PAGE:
From the finish of commutation, it is represented by another horizontal line CD on the opposite side of the zero line and Fig. The way in which current changes from B to C depends upon the conditions under which the coil undergoes commutation. If the current changes at a uniform rate i. Under such conditions, no sparking will take place between the brush and the commutator.

Practical difficulties The ideal commutation i. This is mainly due to the fact that the armature coils have appreciable inductance. When the current in the coil undergoing commutation changes, self-induced e. This is generally called reactance voltage. This reactance voltage opposes the change of current in the coil undergoing commutation. The straight line RC represents the ideal commutation whereas the curve BE represents the change in current when self-inductance of the coil is taken into account.

This results in sparking just as when any other current- carrying circuit is broken. The sparking results in overheating of commutator- brush contact and causing damage to both. At the end of commutation or short-circuit period, the current in coil A is reversed to a value of 12 A instead of 20 A due to inductance of the coil.

When the brush breaks contact with segment 1, the remaining 8 A current jumps from segment 1 to the brush through air causing sparking between segment 1 and the brush. Therefore, the time of short circuit or commutation period Tc is equal to the time required by the commutator to move a distance equal to the circumferential thickness of the brush minus the thickness of one insultating strip of mica.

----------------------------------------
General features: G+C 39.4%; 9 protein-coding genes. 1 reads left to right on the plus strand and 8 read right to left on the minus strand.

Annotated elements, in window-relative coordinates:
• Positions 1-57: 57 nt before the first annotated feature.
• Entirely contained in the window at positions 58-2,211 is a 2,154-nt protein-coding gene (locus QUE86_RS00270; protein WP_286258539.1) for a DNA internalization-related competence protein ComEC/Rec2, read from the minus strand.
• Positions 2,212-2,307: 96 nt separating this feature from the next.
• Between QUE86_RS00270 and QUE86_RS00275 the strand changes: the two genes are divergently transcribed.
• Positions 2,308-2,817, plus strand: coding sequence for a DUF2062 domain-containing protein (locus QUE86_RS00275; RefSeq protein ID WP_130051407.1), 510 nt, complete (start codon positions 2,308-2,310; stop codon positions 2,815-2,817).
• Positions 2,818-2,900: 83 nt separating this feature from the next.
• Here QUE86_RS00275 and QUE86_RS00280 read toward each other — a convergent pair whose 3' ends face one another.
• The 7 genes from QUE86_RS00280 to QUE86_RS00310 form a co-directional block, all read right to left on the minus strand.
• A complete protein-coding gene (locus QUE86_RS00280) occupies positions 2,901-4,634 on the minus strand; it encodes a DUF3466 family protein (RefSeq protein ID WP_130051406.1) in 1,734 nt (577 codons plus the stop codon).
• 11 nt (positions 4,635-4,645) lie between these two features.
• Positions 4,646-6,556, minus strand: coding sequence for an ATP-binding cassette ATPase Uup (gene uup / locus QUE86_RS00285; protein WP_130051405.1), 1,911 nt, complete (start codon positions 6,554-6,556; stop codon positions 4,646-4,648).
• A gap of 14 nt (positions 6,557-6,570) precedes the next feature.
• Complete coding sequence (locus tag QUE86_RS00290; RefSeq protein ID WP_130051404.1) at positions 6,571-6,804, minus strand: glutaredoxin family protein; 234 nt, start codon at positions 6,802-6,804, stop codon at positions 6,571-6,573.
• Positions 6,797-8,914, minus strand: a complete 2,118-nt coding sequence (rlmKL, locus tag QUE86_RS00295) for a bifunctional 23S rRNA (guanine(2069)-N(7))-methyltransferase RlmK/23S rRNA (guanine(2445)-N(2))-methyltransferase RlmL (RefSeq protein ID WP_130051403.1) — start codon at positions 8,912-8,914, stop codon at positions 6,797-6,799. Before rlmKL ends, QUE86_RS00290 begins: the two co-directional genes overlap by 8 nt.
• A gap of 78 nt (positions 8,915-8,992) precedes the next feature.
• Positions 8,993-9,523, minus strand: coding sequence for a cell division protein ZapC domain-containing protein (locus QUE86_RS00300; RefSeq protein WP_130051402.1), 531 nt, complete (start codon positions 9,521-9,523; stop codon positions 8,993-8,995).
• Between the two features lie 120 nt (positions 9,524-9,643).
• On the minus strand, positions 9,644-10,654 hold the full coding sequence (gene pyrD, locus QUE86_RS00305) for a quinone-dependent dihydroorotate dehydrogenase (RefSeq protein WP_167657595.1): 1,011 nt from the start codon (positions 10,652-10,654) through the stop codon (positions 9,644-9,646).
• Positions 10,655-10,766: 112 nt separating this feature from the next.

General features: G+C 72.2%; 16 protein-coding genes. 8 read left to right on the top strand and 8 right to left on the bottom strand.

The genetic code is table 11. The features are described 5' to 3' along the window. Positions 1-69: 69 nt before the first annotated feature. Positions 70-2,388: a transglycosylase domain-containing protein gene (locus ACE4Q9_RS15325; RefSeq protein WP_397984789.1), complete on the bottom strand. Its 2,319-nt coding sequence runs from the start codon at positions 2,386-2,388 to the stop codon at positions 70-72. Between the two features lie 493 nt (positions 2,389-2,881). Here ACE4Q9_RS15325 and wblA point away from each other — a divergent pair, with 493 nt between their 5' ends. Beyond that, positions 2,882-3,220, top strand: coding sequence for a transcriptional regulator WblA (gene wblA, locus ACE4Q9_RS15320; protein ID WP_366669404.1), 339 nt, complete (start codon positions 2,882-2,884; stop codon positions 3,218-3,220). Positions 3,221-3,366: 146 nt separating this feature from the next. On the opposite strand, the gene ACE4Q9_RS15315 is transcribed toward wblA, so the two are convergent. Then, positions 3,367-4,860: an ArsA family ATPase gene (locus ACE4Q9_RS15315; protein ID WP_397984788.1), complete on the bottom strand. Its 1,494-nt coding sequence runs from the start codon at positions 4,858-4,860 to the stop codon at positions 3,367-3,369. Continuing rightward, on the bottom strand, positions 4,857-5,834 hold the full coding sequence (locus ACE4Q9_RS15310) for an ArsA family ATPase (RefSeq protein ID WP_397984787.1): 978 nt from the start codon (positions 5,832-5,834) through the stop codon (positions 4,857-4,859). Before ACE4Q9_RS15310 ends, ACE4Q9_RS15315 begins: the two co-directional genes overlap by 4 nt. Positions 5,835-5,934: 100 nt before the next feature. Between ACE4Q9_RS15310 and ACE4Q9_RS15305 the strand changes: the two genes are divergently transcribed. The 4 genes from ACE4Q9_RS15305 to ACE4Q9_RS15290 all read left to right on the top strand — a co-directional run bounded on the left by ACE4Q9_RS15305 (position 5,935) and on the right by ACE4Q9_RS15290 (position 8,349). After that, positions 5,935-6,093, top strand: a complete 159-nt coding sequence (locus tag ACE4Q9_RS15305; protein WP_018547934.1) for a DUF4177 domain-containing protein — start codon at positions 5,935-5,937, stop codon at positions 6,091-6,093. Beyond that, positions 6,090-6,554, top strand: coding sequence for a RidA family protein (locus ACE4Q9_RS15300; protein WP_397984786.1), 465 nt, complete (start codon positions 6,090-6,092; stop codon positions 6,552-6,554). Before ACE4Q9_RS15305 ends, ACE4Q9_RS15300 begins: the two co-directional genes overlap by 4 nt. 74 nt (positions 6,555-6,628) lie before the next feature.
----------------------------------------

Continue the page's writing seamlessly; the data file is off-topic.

The following are the two principal methods of improving commutation: Therefore, there are two parallel paths for the current as long as the short circuit exists. If the contact resistance between the brush and the commutator is made large, then current would divide in the inverse ratio of contact resistances as for any two resistances in parallel. This is the key point in improving commutation. This is achieved by using carbon brushes instead of Cu brushes which have high contact resistance.

This method of improving commutation is called resistance commutation. The coil A is yet to undergo commutation. As the armature rotates, the brush short- circuits the coil A and there are two parallel paths for the current into the brush.

The equivalent electric circuit is shown in Fig. The values of current in the parallel paths of the equivalent circuit are determined by the respective resistances of the paths. For the condition shown in Fig. Therefore, the current distribution in the paths will be as shown. Note that current in coil A is reduced from 20 A to 10 A due to division of current in he inverse ratio of contact resistances.

If the Cu brush is used which has low contact resistance , R1 R2 and the current in coil A would not have reduced to 10 A. As the carbon brush passes over the commutator, the contact area with segment 2 increases and that with segment 1 decreases i. Therefore, more and more current passes to the brush through segment 2. This is illustrated in Figs. It may be noted that the main cause of sparking during commutation is the production of reactance voltage and carbon brushes cannot prevent it.